Nathaniel fell, clutching his chest. Liquid dripped from between his gloved fingers, as he doubled over and collapsed into the pristine snow. Aretas jumped over his prone form, as he charged towards the entrenched enemy. Then, a well-aimed hit to the head took him down as well, and he too fell. And yet, more came—all young fresh-faced youths, carried forward with dreams of glory and heroics.
But it was not this tide that broke the defence. As the assault forced the defenders to focus on it, behind their lines another group of youths closed in on the enemy trench line. Though they had to cover a much greater distance than the main force, they were still focussed. They had to be—one careless step, one loud word, could jeopardize their whole mission.
Luck was on their side, and soon enough they entered the trench. The first two opponents were dispatched before anyone knew they were under attack from two sides. Though they fought bravely, the position they chose was impossible for them to defend. One by one, the defending force dwindled to only two youths in a matter of moments, when a sharp voice snapped, “Stop!”
Nathaniel picked himself up and dusted the snow off himself, before marching forward (or doing the best approximation he could manage through the snow) towards Sergeant Silas. He still could not get used to just how giant his mentor was—he loomed over them all, and would have easily dwarfed Nathaniel’s father, who was already a two meters tall behemoth of a man.
“Did you all think you were playing a game?” Silas roared—and he had a magnificent roar, like some wild giant beast. His voice carried far, and made even the most hot-headed novitiates cower.
“No, sir!” the youths snapped.
Nathaniel wondered if the words were directed at him and his theatrics, but the sergeant focused on the team that had been defending the trench.
“You all would be dead,” he growled. “Worse, your deaths would have been meaningless.”
Some of the boys started shifting nervously under the giant’s scrutiny.
“You all ought to know by now that if you make it, if you become Space Marines, you will not die in bed,” Sergeant Silas continued. “But that does not mean you are supposed to carelessly throw your lives away. If you die like you would have died had this been war and not an exercise, you would not only have doomed yourselves, but all those that rely on you.”
He cast his gaze around, meeting the eyes of the initiates one by one.
“You all have heard tales of heroic last stands, have you not?” he asked. “I could tell you to forget them. I could tell you that if you are forced into one, you have already lost. But this would not be true. Sometimes, you will not have a choice. Sometimes, preserving your lives will not be as important as what your deaths will achieve.”
“Merely dying is not glorious,” he continued. “Dying, when your brothers still need you, when the Emperor and his subjects demand your protection, is like betraying them all. You will have squandered the resources that have been poured into you and risked lives that rely on you for nothing.”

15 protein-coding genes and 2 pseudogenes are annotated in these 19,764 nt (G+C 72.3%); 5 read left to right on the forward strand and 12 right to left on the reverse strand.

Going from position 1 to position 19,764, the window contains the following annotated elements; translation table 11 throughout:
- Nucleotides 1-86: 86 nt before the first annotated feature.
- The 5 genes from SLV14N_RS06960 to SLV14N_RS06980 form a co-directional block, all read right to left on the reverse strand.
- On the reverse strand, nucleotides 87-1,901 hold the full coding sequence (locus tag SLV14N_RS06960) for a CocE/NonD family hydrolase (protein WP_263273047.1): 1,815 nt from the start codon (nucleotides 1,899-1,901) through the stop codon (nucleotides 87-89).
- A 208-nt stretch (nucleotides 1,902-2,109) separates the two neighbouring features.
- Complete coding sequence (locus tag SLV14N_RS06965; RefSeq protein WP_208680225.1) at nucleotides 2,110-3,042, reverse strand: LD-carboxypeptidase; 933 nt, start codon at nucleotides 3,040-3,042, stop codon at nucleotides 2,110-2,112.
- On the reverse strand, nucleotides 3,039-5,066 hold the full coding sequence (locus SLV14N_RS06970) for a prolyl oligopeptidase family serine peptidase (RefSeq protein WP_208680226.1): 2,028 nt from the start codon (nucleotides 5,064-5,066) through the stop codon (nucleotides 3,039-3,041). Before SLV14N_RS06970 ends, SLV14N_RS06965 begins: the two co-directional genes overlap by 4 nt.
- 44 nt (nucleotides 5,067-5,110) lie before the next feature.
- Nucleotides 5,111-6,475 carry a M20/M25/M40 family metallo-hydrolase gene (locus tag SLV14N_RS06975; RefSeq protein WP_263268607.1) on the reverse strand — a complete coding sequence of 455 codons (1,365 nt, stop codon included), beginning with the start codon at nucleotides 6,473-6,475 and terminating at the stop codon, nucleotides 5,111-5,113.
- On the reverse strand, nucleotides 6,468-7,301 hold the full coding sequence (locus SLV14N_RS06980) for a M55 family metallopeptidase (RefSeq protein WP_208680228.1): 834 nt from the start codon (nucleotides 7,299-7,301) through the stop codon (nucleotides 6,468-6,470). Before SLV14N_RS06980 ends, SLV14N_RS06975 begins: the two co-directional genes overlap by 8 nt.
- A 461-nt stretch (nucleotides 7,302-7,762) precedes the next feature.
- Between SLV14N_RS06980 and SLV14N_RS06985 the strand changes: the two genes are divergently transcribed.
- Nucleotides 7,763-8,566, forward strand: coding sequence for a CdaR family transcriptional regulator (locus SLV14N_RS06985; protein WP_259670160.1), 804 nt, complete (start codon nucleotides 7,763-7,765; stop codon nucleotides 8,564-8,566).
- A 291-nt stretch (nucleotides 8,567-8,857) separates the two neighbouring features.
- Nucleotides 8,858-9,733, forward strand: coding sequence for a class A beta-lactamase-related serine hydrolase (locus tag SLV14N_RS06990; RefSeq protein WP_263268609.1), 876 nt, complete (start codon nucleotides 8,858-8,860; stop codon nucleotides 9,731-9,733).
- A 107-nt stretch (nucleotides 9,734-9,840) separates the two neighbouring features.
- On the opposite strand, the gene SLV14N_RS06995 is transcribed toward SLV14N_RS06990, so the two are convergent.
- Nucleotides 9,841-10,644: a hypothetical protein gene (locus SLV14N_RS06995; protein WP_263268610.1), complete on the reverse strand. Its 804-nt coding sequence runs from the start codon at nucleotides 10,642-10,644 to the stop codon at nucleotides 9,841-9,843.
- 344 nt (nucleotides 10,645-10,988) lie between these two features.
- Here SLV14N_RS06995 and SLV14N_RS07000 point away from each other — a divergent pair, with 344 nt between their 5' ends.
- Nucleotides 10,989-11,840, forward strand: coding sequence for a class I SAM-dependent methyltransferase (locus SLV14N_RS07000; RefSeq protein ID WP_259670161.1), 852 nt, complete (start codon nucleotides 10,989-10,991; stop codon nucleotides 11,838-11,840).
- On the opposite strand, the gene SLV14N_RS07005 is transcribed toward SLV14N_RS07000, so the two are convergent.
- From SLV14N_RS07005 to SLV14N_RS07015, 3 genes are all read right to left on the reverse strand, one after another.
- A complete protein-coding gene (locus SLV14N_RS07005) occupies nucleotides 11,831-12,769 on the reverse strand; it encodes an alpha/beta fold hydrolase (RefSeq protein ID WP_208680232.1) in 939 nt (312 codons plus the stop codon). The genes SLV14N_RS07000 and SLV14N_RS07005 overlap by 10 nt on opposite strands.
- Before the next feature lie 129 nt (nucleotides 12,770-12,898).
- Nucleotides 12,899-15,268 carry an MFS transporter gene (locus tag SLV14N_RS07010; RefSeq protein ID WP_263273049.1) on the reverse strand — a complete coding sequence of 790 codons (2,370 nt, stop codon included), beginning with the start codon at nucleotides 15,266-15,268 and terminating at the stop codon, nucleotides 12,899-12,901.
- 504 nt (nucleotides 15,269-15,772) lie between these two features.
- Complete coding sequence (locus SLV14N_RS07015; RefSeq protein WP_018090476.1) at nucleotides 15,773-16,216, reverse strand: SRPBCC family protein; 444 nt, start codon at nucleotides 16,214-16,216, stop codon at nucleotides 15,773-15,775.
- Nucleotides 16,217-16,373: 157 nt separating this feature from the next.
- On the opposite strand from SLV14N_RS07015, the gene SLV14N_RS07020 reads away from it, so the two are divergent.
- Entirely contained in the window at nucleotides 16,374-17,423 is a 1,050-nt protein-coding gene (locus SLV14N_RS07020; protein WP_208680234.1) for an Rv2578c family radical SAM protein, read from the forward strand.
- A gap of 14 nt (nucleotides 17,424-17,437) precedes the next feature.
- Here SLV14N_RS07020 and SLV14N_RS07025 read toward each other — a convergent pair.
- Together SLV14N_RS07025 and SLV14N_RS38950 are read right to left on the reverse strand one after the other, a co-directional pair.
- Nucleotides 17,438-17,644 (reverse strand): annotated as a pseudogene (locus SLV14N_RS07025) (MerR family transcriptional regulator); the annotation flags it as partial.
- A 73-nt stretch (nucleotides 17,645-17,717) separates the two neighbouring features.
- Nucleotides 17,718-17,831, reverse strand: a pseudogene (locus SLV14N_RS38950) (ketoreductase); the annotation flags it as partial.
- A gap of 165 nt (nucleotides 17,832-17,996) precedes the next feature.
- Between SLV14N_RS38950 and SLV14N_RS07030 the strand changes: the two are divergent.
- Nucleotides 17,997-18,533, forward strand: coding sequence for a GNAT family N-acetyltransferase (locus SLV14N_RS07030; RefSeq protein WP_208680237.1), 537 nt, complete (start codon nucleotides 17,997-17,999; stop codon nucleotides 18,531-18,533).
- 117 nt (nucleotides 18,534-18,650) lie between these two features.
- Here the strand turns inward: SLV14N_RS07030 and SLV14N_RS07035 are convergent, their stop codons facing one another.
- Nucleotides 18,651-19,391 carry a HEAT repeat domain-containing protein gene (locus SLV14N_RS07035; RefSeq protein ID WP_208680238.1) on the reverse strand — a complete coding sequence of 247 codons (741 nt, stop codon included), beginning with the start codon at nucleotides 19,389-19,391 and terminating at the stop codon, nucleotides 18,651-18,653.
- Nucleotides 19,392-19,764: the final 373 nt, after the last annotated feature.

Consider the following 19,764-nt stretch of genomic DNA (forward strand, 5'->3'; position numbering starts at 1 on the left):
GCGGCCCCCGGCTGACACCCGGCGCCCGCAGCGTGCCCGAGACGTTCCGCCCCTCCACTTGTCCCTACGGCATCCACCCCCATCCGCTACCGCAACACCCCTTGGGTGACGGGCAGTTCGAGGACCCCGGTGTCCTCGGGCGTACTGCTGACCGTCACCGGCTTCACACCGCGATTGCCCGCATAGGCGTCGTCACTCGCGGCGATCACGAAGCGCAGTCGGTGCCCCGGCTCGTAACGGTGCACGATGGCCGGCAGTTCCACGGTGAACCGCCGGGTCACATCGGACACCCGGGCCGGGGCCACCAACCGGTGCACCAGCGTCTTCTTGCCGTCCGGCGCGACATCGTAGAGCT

“If you wish to be remembered as heroes, you cannot throw your lives away. You have to offer them for something greater. If it’s a choice between letting your brothers retreat and all of you dying, if it means winning a significant advantage over the enemy, then it will be your duty to offer your life.”
“But this?” Sergeant Silas gestured towards the now empty trench. “This was idiocy of the highest order. You would not have won. You couldn’t have won like that, and yet you stayed. You had plenty of opportunities to retreat to a better position, but instead, you chose to play-pretend you’re great heroes enacting your last stand like little children.”
Nathaniel smiled to himself—a small wistful expression, hidden by his helmet. Sergeant Silas had died many years ago, but his wisdom guided him even now. He did not dare look away, lest one of the xenos used his lack of attention and slipped past his guard, but he was doing his best to keep track of the icons that represented his battle brothers on the internal display of his helmet.
His bolter kept barking and each shot met a target. Genestealer hybrids fell around him, their malformed bodies trampled by their erstwhile comrades in their rush towards their target. But even a Space Marine could not stem the tide infinitely. Sheer numbers dictated that sooner or later one of the xenos would slip past his guard, and soon enough Nathaniel found himself backhanding a hybrid with his bolter.
The harm was done, however, and the swarming xenos broke through. Nathaniel activated his chainsword, and fell upon the xenos like an angel of fury. He slashed and hacked tirelessly, but the hybrids kept on coming. Even one like he could not hope to fight them all. Not without his brothers, but they needed to live and fight another day.
The tide surged over him, toppling him, and clawed hands tore off his helmet.
Nathaniel smelled blood and saw teeth, sharp and glinting. Desperately, he slammed his head into the hybrid’s, but as it crumpled over him, another appeared. He spat, a final measure of defiance, and saw its cheek melt as the acid bubbled over the wound. It screeched, as another pushed it away.
Then, there were claws, and pain, and darkness.